The pandemic has heated up the debate about sick days when working from home Plus, the Citigroup CEO calls for Zoom-free Fridays; British government plans to make flexible working the new norm, legally; how The Pro Act might change freelancing in the U.S.; and why the U.K. is heading towards a digital skills shortage. Read this week’s trends from the world of work.

#1. What exactly constitutes a sick day when you work from home? The pandemic has heated up the debate.


To take a sick day, or not to take a sick day? The pandemic has heated up the debate about exactly what employees should do if they don’t feel well, according to a report in the WSJ. Some remote workers are opting not to take time off when they feel ill and are instead plowing ahead at work. Companies are struggling to find out how to handle this new norm, whether that means offering more sick time for a wider variety of reasons or encouraging people to take their allocated time off each year. Read more here.

Photo: Kelly Sikkema via Unsplash

#2. Citigroup CEO calls for Zoom-free Fridays and new bank holiday as burnout grows.


Sick of turning on your camera each day? Citigroup CEO Jane Fraser announced this week that internal video calls will be banned on Friday, according to a CNBC report. Fraser, leader of the third largest U.S. bank, hopes the move will encourage employees to set healthier work-life boundaries. In addition, the CEO is creating a new firm-wide holiday called Citi Reset Day to give employees a break as the pandemic burnout and fatigue wears on. The move came after a Goldman Sachs internal survey went viral, detailing the brutal working conditions at the bank, including harsh working conditions and long hours.


″The blurring of lines between home and work and the relentlessness of the pandemic workday have taken a toll on our well-being,” Fraser said in the company-wide memo. “It’s simply not sustainable. Since a return to any kind of new normal is still a few months away for many of us, we need to reset some of our working practices.” Read more here.

Photo: Clay LeConey via Unsplash

#3. British Government is preparing to make flexible work the new norm


British officials are preparing to make flexible working conditions the new norm, even when the pandemic ends, according to a report in The Times. The government plans to extend flexible working and work from home rights, ensuring that those who have transitioned to a home office will be able to maintain their way of life. Under current rules, employees must ask or request changes to their working pattern with their employer. Read more here.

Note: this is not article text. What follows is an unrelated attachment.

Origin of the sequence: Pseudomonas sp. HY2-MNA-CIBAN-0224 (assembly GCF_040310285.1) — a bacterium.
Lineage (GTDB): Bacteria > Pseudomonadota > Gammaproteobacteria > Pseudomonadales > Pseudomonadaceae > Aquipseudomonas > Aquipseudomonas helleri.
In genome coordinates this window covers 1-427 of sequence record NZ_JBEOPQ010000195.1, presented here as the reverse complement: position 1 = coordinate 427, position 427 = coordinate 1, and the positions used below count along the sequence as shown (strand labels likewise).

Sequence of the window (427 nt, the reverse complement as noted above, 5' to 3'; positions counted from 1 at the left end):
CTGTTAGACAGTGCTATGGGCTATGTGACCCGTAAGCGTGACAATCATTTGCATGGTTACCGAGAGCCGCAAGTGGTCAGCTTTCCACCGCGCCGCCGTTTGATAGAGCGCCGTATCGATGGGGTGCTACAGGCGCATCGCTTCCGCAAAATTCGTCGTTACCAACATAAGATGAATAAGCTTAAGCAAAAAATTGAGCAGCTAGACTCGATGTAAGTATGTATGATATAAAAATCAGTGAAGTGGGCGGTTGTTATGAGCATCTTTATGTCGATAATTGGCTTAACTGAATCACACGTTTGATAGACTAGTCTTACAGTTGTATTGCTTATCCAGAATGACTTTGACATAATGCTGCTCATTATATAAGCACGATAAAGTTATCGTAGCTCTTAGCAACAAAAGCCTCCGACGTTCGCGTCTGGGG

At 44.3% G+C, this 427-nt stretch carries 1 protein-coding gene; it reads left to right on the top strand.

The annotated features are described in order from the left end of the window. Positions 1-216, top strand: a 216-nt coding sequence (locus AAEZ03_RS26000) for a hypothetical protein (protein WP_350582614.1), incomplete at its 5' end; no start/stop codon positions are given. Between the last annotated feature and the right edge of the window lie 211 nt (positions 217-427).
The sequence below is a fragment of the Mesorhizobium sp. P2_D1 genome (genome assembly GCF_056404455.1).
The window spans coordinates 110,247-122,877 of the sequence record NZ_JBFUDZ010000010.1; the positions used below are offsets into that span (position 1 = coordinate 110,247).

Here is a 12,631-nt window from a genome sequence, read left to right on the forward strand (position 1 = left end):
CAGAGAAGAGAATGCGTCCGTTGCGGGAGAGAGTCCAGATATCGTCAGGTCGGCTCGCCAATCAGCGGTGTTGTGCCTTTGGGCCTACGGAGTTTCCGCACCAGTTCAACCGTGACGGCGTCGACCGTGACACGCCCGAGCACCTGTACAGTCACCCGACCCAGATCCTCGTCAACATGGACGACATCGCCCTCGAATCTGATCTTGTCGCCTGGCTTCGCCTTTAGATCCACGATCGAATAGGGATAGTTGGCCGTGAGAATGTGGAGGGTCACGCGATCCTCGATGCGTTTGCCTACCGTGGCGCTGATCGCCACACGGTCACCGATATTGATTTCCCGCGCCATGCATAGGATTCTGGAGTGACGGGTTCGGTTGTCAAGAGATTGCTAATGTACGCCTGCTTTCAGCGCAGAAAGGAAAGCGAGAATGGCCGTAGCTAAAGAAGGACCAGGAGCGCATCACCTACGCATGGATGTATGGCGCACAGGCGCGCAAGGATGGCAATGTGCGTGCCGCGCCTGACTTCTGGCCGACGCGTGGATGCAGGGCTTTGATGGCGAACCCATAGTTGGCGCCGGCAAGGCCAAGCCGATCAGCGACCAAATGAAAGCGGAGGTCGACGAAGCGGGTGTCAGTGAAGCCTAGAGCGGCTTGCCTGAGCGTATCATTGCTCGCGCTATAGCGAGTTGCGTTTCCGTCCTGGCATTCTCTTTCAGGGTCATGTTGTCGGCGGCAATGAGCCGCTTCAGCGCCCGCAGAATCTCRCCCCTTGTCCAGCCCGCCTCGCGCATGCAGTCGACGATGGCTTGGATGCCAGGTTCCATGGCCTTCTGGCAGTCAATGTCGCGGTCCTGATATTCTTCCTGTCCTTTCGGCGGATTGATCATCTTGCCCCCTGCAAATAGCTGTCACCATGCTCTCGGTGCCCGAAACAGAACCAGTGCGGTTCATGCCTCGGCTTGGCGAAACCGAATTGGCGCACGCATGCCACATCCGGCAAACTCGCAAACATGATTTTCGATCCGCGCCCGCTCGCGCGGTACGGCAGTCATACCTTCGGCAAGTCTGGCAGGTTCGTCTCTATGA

Photo: Deniz Fuchidzchiev via Unsplash

#4. Here’s what The Pro Act in the U.S. means for freelancers, gig workers, and the future of work


A new bill working its way through Congress will potentially change the way the freelance economy works in the U.S., according to a report in Forbes. H.R. 842, or The Pro Act, “expands various labor protections related to employees' rights to organize and collectively bargain in the workplace.” It puts in place a new test (The ABC Test) that would determine whether someone is an employee or independent contractor (or freelancer). This bill would mark the biggest expansion of collective-bargaining rights in decades. Read more here and here.

Photo: Deniz Fuchidzchiev via Unsplash

#5. U.K. heading towards digital skills shortage disaster


A U.K. think tank is warning that the country is heading towards a “Catastrophic” digital skills shortage “disaster,” according to a report in the BBC. The number of young people in the country taking IT subjects at GCSE has dropped by more than 40% since 2015. The reason why? A lack of clearly defined job roles for certain fields, lack of role models, and lack of guidance and understanding about career fields, to name a few. Many young people don’t know that their hobbies and digital skills, such as 3D video game design, or building robots, as Dr Bentley-Gockmann points out, can turn into rewarding jobs opportunities. Meanwhile, the demand for digital and IT jobs has only grown in recent years. Digital skills will be vital to the global economy in the post-pandemic word. Read more here.

Photo: Clay LeConey via Unsplash

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